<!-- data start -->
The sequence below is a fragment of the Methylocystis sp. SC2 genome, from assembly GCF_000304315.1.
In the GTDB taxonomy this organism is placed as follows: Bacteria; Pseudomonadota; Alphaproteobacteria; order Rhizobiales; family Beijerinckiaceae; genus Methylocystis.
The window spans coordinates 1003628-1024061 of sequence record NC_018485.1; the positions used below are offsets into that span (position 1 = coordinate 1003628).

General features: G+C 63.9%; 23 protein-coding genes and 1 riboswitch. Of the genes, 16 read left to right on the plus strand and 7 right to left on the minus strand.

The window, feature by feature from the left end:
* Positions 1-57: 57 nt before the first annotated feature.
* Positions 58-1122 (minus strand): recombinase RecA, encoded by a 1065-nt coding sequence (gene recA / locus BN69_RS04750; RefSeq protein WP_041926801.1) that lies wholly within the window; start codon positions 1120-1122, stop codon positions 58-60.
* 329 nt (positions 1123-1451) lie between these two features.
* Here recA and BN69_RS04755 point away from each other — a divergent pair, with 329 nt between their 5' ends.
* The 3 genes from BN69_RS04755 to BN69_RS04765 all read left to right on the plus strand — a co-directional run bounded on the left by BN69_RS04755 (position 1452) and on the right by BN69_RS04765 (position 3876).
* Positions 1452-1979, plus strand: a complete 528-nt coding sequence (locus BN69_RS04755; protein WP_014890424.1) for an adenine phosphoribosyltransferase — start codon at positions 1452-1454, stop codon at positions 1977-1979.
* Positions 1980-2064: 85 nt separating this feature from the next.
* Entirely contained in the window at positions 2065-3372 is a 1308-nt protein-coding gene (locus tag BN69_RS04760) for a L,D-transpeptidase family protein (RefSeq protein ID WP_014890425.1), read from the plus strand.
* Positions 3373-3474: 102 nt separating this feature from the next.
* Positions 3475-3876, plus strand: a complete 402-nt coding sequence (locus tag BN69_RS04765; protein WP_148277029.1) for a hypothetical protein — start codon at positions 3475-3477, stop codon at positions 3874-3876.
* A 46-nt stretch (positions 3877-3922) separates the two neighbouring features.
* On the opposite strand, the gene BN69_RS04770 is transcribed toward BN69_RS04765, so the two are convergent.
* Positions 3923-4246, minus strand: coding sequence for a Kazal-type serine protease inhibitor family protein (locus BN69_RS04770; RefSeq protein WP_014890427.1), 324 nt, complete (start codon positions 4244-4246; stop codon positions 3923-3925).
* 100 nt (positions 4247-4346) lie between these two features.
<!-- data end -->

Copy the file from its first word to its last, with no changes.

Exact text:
The sequence below is a fragment of the Methylocystis sp. SC2 genome, from assembly GCF_000304315.1.
In the GTDB taxonomy this organism is placed as follows: Bacteria; Pseudomonadota; Alphaproteobacteria; order Rhizobiales; family Beijerinckiaceae; genus Methylocystis.
The window spans coordinates 1003628-1024061 of sequence record NC_018485.1; the positions used below are offsets into that span (position 1 = coordinate 1003628).

General features: G+C 63.9%; 23 protein-coding genes and 1 riboswitch. Of the genes, 16 read left to right on the plus strand and 7 right to left on the minus strand.

The window, feature by feature from the left end:
* Positions 1-57: 57 nt before the first annotated feature.
* Positions 58-1122 (minus strand): recombinase RecA, encoded by a 1065-nt coding sequence (gene recA / locus BN69_RS04750; RefSeq protein WP_041926801.1) that lies wholly within the window; start codon positions 1120-1122, stop codon positions 58-60.
* 329 nt (positions 1123-1451) lie between these two features.
* Here recA and BN69_RS04755 point away from each other — a divergent pair, with 329 nt between their 5' ends.
* The 3 genes from BN69_RS04755 to BN69_RS04765 all read left to right on the plus strand — a co-directional run bounded on the left by BN69_RS04755 (position 1452) and on the right by BN69_RS04765 (position 3876).
* Positions 1452-1979, plus strand: a complete 528-nt coding sequence (locus BN69_RS04755; protein WP_014890424.1) for an adenine phosphoribosyltransferase — start codon at positions 1452-1454, stop codon at positions 1977-1979.
* Positions 1980-2064: 85 nt separating this feature from the next.
* Entirely contained in the window at positions 2065-3372 is a 1308-nt protein-coding gene (locus tag BN69_RS04760) for a L,D-transpeptidase family protein (RefSeq protein ID WP_014890425.1), read from the plus strand.
* Positions 3373-3474: 102 nt separating this feature from the next.
* Positions 3475-3876, plus strand: a complete 402-nt coding sequence (locus tag BN69_RS04765; protein WP_148277029.1) for a hypothetical protein — start codon at positions 3475-3477, stop codon at positions 3874-3876.
* A 46-nt stretch (positions 3877-3922) separates the two neighbouring features.
* On the opposite strand, the gene BN69_RS04770 is transcribed toward BN69_RS04765, so the two are convergent.
* Positions 3923-4246, minus strand: coding sequence for a Kazal-type serine protease inhibitor family protein (locus BN69_RS04770; RefSeq protein WP_014890427.1), 324 nt, complete (start codon positions 4244-4246; stop codon positions 3923-3925).
* 100 nt (positions 4247-4346) lie between these two features.